These are people we know must have existed, and these are the characters that bring this novel alive with the human values that ordinary people, not so very different from us, must have struggled with in this period in history. I must add that, as someone who genuinely doesn’t like going out much, and would prefer to be in bed by about ten pm, the idea of being summoned by Stalin to drink with him till daybreak and then go to work early to demonstrate my dedication to Bolshevism, especially when he has just ‘arrested’ my teenage daughter – it’s described beautifully in the book – well. Words, unusually, fail me.

I’m going to say that although it’s not a tough read like ‘Persian Fire’, equally it is not a ‘waiting for a plane’ book like ‘Ghost’. This is much better that it seems initially. It’s quite topical, what with the recent events in Salisbury. I’m going to look for ‘Sashenka’ and ‘Red Sky at Noon’, the first and third books. And, as always, if you would like ‘One Night in Winter’ in your library, please get in touch and I’ll post it to you. I’m pretty confident you will enjoy it, I did.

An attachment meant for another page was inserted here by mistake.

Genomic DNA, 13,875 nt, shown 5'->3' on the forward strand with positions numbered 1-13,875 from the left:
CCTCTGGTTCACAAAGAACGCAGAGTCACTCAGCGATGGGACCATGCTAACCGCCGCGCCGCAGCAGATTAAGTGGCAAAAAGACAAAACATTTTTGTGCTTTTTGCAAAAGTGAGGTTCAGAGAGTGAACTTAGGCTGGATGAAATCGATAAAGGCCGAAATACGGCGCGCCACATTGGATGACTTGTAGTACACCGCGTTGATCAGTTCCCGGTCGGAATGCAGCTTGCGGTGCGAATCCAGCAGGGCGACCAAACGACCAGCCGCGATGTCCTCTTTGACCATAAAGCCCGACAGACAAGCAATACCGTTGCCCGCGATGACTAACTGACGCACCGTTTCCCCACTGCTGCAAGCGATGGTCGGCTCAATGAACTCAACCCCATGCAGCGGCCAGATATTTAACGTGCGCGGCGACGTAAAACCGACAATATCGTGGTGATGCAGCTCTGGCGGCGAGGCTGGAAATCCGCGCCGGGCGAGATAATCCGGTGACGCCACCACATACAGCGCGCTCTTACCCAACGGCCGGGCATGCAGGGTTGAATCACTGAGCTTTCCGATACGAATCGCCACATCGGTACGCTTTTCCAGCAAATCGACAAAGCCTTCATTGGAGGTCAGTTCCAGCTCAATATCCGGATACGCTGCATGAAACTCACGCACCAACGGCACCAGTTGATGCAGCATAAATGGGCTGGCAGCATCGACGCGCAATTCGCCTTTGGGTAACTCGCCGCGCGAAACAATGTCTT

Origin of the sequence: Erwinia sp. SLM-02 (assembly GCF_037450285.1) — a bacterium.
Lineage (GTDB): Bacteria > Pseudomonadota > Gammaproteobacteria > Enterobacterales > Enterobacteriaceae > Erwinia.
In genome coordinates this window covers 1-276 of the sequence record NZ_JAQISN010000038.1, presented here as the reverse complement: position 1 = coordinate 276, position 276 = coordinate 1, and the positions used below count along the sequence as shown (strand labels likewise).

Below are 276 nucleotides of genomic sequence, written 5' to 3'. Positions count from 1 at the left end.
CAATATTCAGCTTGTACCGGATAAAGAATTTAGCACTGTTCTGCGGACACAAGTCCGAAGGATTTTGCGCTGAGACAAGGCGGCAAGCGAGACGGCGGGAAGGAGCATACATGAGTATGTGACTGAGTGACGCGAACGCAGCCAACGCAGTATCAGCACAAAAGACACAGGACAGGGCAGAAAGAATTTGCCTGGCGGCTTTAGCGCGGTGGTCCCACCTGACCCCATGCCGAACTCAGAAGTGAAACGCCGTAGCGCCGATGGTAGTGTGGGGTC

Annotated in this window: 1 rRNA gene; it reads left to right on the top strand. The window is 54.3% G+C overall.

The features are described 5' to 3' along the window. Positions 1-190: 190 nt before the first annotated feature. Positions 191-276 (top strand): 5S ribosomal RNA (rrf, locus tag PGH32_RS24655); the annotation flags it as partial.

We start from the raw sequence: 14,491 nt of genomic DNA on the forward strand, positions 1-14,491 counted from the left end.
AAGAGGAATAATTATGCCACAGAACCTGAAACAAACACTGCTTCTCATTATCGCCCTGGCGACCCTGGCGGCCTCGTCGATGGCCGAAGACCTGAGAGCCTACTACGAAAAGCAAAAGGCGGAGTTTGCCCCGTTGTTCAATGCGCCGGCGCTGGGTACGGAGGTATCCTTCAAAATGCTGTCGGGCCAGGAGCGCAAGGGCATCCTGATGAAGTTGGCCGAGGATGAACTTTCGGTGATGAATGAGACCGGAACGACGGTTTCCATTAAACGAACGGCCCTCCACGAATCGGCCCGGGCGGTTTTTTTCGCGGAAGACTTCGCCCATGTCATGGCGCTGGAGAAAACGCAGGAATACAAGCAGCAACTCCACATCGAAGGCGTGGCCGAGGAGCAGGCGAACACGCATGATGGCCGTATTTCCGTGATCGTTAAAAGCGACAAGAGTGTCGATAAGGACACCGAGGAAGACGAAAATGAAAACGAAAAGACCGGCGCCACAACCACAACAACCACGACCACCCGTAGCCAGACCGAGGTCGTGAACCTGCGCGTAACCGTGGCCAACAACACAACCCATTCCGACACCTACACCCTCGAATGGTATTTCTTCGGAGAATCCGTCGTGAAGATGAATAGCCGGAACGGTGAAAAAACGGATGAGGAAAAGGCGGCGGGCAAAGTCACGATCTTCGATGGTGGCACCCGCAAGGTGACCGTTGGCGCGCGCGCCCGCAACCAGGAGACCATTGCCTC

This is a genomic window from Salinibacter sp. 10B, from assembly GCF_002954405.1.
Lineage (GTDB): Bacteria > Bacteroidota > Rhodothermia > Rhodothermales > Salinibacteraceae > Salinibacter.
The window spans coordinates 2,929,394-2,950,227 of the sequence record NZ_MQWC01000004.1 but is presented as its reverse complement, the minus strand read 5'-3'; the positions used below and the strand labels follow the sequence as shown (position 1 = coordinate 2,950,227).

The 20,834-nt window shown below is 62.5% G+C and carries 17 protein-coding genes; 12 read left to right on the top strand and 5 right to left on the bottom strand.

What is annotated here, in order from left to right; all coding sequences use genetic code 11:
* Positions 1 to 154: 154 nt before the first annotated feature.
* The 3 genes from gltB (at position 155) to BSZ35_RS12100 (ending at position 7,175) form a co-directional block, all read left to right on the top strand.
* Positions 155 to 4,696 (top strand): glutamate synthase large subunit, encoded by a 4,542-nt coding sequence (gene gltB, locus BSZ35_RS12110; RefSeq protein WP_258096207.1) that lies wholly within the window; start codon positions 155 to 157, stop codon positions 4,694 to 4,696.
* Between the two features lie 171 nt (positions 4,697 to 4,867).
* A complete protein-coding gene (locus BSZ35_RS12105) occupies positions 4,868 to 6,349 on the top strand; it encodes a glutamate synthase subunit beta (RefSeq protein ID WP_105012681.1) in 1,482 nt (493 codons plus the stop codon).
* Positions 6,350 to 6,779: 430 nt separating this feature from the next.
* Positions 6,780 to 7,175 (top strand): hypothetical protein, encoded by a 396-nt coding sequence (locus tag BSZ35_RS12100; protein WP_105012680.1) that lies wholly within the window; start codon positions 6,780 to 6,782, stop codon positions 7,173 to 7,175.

6. ‘The Eye of the Needle’ by Ken Follett

I’ve said before, I do love a good thriller, as did Mum, and this one ticks most of the boxes. I read this one to recover from how disappointed I was with Robert Harris the other week, and I didn’t put it down until I’d finished it. It’s a fast, engaging tale of derring do set against the preparations for the D Day landings, with a cold and professional German spy, Die Nadel, murdering landladies and evading his delightfully British pursuers while trying to ascertain where the Allies will launch their invasion of France.

Ken Follett knows his stuff, and as always, adds plenty of human drama and pathos to the mix – who could forget fearless Christine, the plucky ambulance driver and appalling cook, whose death in the Blitz devastates her husband, Bloggs, and teaches him to hate the enemy. Or his colleague, the academic and historian Percival Godliman, who is drawn away from writing his history of the Plantagenets to become a spy catcher with MI5. And there’s the romance of a young bride and her RAF fighter pilot husband whose marriage is fatally wounded almost before it begins.